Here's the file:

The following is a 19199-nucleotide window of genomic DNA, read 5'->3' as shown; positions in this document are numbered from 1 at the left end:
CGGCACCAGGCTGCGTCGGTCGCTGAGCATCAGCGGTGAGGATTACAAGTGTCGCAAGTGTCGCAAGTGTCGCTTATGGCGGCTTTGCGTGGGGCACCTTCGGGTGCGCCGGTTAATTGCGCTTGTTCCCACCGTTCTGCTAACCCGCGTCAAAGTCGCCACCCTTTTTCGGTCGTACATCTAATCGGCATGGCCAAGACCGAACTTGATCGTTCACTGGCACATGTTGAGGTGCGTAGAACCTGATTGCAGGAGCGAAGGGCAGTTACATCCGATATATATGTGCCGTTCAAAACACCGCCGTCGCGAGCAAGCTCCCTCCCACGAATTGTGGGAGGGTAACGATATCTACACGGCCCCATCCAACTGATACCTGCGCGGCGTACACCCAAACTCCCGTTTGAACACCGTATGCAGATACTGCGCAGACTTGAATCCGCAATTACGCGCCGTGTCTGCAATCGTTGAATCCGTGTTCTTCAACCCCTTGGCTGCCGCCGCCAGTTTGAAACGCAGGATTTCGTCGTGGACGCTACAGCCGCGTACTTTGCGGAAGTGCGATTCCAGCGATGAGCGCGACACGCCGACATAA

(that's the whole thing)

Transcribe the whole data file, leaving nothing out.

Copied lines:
The following is a 19199-nucleotide window of genomic DNA, read 5'->3' as shown; positions in this document are numbered from 1 at the left end:
CGGCACCAGGCTGCGTCGGTCGCTGAGCATCAGCGGTGAGGATTACAAGTGTCGCAAGTGTCGCAAGTGTCGCTTATGGCGGCTTTGCGTGGGGCACCTTCGGGTGCGCCGGTTAATTGCGCTTGTTCCCACCGTTCTGCTAACCCGCGTCAAAGTCGCCACCCTTTTTCGGTCGTACATCTAATCGGCATGGCCAAGACCGAACTTGATCGTTCACTGGCACATGTTGAGGTGCGTAGAACCTGATTGCAGGAGCGAAGGGCAGTTACATCCGATATATATGTGCCGTTCAAAACACCGCCGTCGCGAGCAAGCTCCCTCCCACGAATTGTGGGAGGGTAACGATATCTACACGGCCCCATCCAACTGATACCTGCGCGGCGTACACCCAAACTCCCGTTTGAACACCGTATGCAGATACTGCGCAGACTTGAATCCGCAATTACGCGCCGTGTCTGCAATCGTTGAATCCGTGTTCTTCAACCCCTTGGCTGCCGCCGCCAGTTTGAAACGCAGGATTTCGTCGTGGACGCTACAGCCGCGTACTTTGCGGAAGTGCGATTCCAGCGATGAGCGCGACACGCCGACATAA